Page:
What makes good criticism? It’s a big question, especially in this age where there are more critics than ever. Specialist blogs proliferate; anyone with a social media handle can review the latest films, novels, albums, plates of food….
Firstly, it’s important to separate general cultural criticism from academic criticism. The latter is deep-delving, forensically detailed. It exists in a sealed, specialist world, with its own language and narrowly focussed aims. Graduates starting out in journalism often (understandably) make the mistake of taking their lead from this kind of writing.
Journalistic criticism could not be more different. It should be informed but informal, knowledgeable but democratic. It should speak to the enthusiast and the novice. No jargon. Sparing use of adjectives. Almost never any adverbs. There is such a difference between analysis which is dense with ideas and analysis which is smart. The former is just turgid. Smart writing evaluates without laying anything on thick. And you should always know, at the end of a review, if the writer thought the subject was good or bad; enjoyable or tedious; worth seeing (or hearing or reading) or not. It’s funny how often this gets forgotten.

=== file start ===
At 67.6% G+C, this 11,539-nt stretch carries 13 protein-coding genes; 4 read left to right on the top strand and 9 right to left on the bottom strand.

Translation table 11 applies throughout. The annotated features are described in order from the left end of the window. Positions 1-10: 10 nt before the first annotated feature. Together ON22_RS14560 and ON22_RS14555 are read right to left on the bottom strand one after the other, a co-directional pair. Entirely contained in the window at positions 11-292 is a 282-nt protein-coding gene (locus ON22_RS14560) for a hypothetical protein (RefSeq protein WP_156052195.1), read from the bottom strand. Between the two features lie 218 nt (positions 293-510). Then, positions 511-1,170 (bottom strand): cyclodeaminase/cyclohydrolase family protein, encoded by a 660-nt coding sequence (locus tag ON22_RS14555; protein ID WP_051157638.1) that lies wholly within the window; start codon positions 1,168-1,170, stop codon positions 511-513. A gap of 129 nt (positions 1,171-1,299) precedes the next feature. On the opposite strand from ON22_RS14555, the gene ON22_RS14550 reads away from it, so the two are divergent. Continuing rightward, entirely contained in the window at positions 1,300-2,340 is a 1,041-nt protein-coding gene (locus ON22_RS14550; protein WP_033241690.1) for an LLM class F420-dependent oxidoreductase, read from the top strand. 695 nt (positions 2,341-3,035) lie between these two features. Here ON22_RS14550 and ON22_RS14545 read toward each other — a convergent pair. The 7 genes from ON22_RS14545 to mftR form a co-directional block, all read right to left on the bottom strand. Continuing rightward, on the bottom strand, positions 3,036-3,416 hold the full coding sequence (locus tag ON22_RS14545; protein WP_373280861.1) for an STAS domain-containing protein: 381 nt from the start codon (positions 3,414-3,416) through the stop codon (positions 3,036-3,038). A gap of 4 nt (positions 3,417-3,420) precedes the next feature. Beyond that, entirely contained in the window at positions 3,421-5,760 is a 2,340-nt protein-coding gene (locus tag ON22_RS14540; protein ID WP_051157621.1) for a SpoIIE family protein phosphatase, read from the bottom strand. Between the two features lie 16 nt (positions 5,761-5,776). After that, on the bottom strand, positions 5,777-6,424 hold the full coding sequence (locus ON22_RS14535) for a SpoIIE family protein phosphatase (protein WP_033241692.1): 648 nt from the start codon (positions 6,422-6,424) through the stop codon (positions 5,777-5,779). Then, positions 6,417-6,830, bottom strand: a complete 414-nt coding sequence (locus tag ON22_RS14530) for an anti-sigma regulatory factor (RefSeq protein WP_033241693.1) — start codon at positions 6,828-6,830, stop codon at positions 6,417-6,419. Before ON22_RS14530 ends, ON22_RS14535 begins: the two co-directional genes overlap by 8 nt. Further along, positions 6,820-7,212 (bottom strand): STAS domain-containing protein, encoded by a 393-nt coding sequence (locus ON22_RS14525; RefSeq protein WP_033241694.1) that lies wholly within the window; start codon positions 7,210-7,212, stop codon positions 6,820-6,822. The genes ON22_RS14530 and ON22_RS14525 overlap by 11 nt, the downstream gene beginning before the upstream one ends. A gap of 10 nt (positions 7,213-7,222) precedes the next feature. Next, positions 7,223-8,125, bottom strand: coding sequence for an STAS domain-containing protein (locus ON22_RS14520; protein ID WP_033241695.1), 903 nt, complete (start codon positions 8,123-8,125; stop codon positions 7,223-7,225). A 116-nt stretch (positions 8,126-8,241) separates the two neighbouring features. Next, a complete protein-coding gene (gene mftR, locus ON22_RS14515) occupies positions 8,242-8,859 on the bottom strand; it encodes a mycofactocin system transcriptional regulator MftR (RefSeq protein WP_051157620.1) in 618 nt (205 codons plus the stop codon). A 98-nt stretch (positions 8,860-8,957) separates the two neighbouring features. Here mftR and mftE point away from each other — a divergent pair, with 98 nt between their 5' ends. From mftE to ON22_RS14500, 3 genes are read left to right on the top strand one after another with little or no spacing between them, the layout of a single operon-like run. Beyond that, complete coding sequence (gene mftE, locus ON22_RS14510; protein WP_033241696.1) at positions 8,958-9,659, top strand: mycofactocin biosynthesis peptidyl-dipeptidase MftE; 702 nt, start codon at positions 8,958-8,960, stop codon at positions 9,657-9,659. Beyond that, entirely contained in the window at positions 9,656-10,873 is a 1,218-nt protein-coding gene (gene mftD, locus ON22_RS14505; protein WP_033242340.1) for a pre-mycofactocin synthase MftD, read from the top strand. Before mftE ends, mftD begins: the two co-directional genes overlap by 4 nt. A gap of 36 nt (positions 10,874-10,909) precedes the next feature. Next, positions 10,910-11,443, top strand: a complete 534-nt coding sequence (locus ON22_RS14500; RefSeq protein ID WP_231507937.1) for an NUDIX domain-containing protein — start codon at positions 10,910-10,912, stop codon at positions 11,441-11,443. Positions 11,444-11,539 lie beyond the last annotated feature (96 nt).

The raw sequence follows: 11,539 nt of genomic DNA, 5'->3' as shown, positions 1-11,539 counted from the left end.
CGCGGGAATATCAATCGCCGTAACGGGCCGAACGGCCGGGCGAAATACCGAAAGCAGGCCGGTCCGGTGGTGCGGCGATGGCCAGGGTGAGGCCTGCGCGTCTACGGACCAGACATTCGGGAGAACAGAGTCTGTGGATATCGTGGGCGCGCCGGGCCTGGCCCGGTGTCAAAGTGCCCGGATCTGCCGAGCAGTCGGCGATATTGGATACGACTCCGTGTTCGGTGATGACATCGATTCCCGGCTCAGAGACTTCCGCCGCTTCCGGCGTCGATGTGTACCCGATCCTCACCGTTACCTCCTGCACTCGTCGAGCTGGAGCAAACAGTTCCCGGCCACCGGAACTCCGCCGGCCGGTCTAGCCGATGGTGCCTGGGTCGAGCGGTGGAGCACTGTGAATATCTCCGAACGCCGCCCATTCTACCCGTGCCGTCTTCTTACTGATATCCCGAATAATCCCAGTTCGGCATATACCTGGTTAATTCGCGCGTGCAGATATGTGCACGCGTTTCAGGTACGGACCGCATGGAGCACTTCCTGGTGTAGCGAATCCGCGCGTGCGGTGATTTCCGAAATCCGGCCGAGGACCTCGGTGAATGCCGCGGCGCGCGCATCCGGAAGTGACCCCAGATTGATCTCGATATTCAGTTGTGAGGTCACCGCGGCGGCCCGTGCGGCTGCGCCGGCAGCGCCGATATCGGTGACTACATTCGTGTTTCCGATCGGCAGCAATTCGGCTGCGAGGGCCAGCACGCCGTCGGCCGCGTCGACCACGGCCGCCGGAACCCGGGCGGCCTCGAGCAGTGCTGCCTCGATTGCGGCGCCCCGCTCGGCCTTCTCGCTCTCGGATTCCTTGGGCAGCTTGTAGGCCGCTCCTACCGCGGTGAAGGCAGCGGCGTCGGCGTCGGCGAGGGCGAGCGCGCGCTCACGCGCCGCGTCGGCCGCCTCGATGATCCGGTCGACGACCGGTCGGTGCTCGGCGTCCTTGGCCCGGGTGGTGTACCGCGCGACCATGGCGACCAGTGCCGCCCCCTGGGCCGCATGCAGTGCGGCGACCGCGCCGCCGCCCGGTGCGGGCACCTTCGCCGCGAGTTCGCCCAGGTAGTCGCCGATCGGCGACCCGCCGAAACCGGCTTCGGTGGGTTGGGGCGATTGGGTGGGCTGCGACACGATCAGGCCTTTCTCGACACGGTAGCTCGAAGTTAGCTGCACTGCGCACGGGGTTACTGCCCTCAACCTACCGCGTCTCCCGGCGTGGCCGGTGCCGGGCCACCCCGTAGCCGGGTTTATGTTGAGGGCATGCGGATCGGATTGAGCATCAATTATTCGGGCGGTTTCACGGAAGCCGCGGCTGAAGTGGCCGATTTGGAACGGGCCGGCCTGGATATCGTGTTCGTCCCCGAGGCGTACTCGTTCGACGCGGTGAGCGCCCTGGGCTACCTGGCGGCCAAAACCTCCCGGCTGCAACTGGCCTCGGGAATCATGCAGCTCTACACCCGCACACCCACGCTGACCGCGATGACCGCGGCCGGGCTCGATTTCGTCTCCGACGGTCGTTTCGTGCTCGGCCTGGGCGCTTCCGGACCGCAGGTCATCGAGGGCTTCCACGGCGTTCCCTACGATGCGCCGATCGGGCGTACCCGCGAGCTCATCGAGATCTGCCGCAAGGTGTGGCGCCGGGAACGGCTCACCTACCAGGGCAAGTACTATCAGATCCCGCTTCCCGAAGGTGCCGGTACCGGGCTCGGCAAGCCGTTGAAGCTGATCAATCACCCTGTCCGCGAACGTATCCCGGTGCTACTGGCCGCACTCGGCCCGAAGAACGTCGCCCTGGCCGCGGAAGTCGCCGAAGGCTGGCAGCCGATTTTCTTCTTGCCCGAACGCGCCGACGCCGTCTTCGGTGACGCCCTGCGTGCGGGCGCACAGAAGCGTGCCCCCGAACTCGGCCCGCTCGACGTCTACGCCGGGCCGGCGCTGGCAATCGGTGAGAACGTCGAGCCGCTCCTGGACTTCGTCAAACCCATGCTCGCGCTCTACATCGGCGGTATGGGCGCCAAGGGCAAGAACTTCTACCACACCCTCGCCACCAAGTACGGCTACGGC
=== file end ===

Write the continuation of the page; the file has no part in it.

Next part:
So, include all of the above and you’re onto a good thing. But for me, what elevates good criticism to great is style. A clever turn of phrase, or a carefully crafted joke. Two examples from the recent Observer reviews. Our pop critic describing Bjork at the Albert Hall as “dressed for the occasion like a cross between a bride and a moth drawn inexorably to a rave…” And Susannah Clapp on Good Canary at the Rose Theatre in Kingston: “A street of brownstones takes on fluorescent intensity. Windows shrink and expand; pills torrent from the sky; super-bright oranges and lime greens give way to blackness and a scarlet inferno.”
With this kind of writing, reading criticism becomes not just informative and interesting, but an experience of pure pleasure.